FIG. 2 shows a failure distribution in accordance with an embodiment of the present invention. As described above, the failure distribution may correspond to a bathtub curve 212. Furthermore, bathtub curve 212 is plotted as a failure rate 202 of a software system (e.g., software system 112 of FIG. 1) over time 204. Consequently, failure rate 202 may decline as the software system is developed and improved and may level off during the useful life of the software system. Moreover, failure rate 202 may increase as the software system ages and/or becomes obsolete.

In one or more embodiments of the invention, bathtub curve 212 is obtained by performing stress tests on the software system at various points during the development cycle of the software system. For example, stress tests may be performed periodically (e.g., weekly, monthly, bimonthly) and/or as new features or fixes are implemented. Failure rates of the software system may be obtained from the stress tests and used to obtain bathtub curve 212. Furthermore, bathtub curve 212 may be fit to the failure rates using techniques such as regression analysis.

As shown in FIG. 2, bathtub curve 212 includes an inflection point 206. Inflection point 206 may be determined by examining the first and/or second derivatives of bathtub curve 212. For example, inflection point 206 may be taken as the point along bathtub curve 212 at which the first derivative (i.e., slope) of bathtub curve 212 changes from negative to zero or positive.

A tangent 208 of bathtub curve 212 may also be taken at inflection point 206. Tangent 208 may be obtained by examining the first derivative of bathtub curve 212 at inflection point 206. Finally, an intercept 210 of tangent 208 may be calculated from tangent 208 by examining the intersection of tangent 208 with the axis for failure rate 202. Intercept 210 may serve as a measure of the level of redundancy required in the software system to achieve a certain level of availability (e.g., availability requirement). For example, a lower level of redundancy may be needed if intercept 210 is small (indicating a low failure rate) and/or the availability requirement is low. On the other hand, a high level of redundancy may be needed if intercept 210 is large (indicting a high failure rate) and/or the availability requirement is high. As a result, the software system may require a higher level of redundancy for a given availability requirement prior to inflection point 206 than at inflection point 206. Similarly, a high value for intercept 210 at inflection point 206 may indicate that the software system is not fully developed or ready for deployment.

FIG. 3 shows a flowchart illustrating the process of measuring the quality of a software system in accordance with an embodiment of the present invention. In one or more embodiments of the invention, one or more of the steps may be omitted, repeated, and/or performed in a different order. Accordingly, the specific arrangement of steps shown in FIG. 3 should not be construed as limiting the scope of the invention.

Initially, a stress test is performed on a software system (operation 302). The stress test may correspond to an accelerated life test. In particular, the stress test may apply a load to the software system that simulates hundreds of concurrent users performing a mix of operations on the software system over a period of time (e.g., five days). Next, the failure rate of the software system is calculated from the stress test (operation 304). The failure rate may be calculated as the reciprocal of the MTBF of the software system as determined from the stress test. The MTBF may be determined by dividing the total uptime of the software system during the stress test by the number of failures encountered during the stress test.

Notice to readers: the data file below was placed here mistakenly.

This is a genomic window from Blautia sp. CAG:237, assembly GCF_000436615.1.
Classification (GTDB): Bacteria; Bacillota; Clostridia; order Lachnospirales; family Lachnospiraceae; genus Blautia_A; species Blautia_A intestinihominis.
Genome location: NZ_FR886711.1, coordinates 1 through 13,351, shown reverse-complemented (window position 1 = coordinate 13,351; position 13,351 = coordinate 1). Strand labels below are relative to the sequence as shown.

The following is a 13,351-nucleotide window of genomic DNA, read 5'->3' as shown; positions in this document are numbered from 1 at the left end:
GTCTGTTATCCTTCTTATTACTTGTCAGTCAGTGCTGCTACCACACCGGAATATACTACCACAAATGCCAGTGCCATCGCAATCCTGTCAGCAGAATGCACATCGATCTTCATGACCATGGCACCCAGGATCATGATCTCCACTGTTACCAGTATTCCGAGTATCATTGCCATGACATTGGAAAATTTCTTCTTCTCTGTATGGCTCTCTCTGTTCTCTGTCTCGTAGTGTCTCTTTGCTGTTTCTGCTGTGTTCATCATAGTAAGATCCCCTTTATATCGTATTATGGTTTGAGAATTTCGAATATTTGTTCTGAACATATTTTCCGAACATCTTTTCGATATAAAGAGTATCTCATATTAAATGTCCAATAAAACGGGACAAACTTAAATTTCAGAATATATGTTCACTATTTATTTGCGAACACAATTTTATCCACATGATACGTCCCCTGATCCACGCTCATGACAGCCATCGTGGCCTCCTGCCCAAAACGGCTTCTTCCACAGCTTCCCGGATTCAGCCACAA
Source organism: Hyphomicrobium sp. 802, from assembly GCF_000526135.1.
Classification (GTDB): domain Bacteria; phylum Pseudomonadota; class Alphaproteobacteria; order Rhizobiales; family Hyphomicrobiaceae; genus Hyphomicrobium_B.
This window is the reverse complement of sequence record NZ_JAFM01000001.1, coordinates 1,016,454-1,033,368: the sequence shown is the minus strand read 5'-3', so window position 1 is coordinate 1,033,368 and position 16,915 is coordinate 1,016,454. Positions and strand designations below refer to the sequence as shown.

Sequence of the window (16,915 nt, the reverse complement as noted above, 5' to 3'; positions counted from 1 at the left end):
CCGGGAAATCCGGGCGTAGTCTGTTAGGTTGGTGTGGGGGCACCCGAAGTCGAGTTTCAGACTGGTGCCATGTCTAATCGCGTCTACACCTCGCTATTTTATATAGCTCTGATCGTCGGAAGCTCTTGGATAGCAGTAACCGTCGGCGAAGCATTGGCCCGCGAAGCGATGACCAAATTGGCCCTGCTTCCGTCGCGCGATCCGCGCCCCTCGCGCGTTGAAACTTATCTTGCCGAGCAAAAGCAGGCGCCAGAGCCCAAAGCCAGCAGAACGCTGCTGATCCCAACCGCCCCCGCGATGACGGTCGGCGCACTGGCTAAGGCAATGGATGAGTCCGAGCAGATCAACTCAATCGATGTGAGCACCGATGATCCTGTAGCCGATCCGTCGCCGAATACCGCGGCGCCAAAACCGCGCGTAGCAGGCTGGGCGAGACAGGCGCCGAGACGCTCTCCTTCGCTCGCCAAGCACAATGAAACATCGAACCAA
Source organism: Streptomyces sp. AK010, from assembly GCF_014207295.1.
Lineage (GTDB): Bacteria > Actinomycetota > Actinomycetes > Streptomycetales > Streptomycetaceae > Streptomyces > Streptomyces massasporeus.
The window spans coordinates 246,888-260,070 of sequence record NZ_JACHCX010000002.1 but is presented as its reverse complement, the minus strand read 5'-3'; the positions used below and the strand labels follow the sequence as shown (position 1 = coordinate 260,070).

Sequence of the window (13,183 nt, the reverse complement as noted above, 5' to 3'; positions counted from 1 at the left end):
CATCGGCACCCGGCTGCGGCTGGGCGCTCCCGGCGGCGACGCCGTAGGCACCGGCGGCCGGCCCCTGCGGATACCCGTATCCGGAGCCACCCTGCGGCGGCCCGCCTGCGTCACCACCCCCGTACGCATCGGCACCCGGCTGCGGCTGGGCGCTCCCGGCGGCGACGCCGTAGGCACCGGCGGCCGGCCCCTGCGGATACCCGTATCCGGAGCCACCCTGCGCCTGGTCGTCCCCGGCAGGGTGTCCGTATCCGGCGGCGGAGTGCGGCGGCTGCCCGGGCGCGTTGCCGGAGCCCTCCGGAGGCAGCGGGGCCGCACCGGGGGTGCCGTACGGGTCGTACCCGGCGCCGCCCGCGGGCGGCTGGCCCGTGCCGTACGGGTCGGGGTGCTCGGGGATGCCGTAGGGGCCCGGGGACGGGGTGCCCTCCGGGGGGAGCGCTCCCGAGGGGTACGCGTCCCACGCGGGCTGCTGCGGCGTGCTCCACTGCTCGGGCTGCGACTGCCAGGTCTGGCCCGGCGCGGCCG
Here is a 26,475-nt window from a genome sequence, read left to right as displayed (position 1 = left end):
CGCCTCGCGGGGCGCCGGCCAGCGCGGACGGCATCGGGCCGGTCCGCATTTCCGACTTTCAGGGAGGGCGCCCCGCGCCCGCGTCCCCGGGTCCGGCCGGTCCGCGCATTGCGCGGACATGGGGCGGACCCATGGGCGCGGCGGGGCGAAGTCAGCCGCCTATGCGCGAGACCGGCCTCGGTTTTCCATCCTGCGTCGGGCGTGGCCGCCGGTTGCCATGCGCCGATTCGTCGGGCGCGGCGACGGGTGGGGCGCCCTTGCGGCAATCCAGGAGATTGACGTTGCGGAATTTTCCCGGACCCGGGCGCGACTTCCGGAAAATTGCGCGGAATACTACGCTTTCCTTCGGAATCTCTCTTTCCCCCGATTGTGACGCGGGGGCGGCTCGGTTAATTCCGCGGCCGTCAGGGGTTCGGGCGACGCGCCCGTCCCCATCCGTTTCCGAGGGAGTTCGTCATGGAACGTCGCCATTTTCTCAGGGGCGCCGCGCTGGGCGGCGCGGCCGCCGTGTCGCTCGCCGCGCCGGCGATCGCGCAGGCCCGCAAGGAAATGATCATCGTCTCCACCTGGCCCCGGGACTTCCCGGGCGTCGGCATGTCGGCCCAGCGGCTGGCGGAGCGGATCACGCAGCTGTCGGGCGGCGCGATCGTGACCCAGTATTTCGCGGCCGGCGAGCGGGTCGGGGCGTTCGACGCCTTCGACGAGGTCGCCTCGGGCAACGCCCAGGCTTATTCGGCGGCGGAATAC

A failure distribution may then be obtained from the failure rate (operation 306) of the stress test and any other stress tests performed on the software system. As described above, the failure distribution may correspond to a bathtub curve that models the progression of failure rates over time. Furthermore, the bathtub curve may be fit to the failure rates using regression analysis and/or other curve-fitting techniques. The quality of the software system is then assessed based on the characteristics of the failure distribution (operation 308). The characteristics may include a first derivative, second derivative, inflection point, and/or an intercept of the tangent at the inflection point.

In particular, the quality of the software system may be assessed to determine a level of redundancy for the software system based on an availability requirement (e.g., a certain number of nines). The level of redundancy may be determined by obtaining a point (e.g. inflection point) on the failure distribution, calculating the tangent of the failure distribution at the point, and calculating an intercept of the tangent. The intercept may correspond to both an indicator of the software system's quality and a linear measure of redundancy required in the software system to achieve the availability requirement; a high value for the intercept indicates more redundancy is required, while a low value for the intercept indicates less redundancy is required. The actual amount of redundancy required may then be determined by applying empirical data and/or deploying the software system to a representative cluster.

The software system may continue to be assessed (operation 310) over time and/or as components of the software system are added, changed, or updated. If assessment of the software continues, stress tests are performed on the software system (operation 302) and failure rates for the software system are determined from the stress tests (operation 304). For example, stress tests may be performed during releases, updates, and/or bug fixes. Stress tests may also be performed periodically. The failure distribution is updated using the failure rates (operation 306) and the quality of the software system is assessed based on the characteristics of the failure distribution (operation 308). Assessment of the software system may be discontinued if the software system is no longer supported or used.